Goldman said that "the ratio of compensation and benefits to net revenues for the first nine months of 2012 was 44.0%, consistent with the first nine months of 2011," and that third-quarter non-compensation expenses of $2.38 billion were up 4% from the second quarter, but down 13% from the third quarter of 2011, with the decline mainly reflecting "lower brokerage, clearing, exchange and distribution fees which principally reflected lower transaction volumes in Equities, lower expenses related to the U.K. bank levy (approximately $100 million related to the enactment of the U.K. bank levy was included in other expenses in the third quarter of 2011) and the impact of expense reduction initiatives."
Goldman Sachs CEO Lloyd Blankfein said in the company's earnings press release that "this quarter's performance was generally solid in the context of a still challenging economic environment."
During Goldman's earnings conference call, incoming CFO Harvey Schwartz said "we continue to be focused on our cost-saving initiatives, and year to date, our non-compensation expenses are running 10% lower than the first three quarters of 2011."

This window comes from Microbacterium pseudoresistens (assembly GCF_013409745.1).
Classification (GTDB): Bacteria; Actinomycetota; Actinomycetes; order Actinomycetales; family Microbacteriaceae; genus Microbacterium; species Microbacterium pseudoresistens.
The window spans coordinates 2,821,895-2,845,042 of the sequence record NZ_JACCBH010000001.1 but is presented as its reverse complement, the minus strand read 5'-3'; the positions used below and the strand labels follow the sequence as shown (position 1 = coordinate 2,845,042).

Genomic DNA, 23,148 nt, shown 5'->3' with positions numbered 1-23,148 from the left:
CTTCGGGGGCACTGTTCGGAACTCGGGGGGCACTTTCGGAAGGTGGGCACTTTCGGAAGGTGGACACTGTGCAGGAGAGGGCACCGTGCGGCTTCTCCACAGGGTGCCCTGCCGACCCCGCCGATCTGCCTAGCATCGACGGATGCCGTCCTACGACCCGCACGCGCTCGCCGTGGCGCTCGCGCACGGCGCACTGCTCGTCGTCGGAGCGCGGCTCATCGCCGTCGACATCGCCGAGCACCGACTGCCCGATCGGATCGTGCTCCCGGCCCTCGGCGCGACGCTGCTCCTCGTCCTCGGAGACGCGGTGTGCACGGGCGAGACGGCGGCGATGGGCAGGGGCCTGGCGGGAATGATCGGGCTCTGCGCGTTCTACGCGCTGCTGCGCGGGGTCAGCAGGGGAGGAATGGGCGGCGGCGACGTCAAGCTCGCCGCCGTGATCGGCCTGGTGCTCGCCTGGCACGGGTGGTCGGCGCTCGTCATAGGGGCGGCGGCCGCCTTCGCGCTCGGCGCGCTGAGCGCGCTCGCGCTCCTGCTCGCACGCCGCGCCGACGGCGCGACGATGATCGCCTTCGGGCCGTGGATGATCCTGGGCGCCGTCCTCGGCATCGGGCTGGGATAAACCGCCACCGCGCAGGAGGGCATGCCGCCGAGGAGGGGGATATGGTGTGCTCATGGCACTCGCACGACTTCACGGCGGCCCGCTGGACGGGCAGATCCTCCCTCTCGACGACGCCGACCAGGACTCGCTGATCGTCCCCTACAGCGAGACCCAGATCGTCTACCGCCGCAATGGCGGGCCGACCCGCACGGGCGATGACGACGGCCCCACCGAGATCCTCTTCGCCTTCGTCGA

Goldman repurchased 11.8 million shares during the third quarter for $1.25 billion, with year-to-date share buybacks totaling $3.11 billion, as of Sept. 30.
Goldman's annualized third-quarter return on average common equity was 8.6%, and Carrier said that the firm was in a strong position that "could add roughly 6-7% to its [return on tangible equity, or ROTE] over time, taking it to the mid-teens."
Carrier's price objective for Goldman's shares I based on a price-to-tangible book multiple of "1.0x our forward tangible book estimate, which is in line with our forecasted ROTE of roughly 10%."
"Longer term, we view the firm as innovative and well positioned to benefit from a pick-up in revenues and market share gains (particularly in FICC)," he said.
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Written by Philip van Doorn in Jupiter, Fla.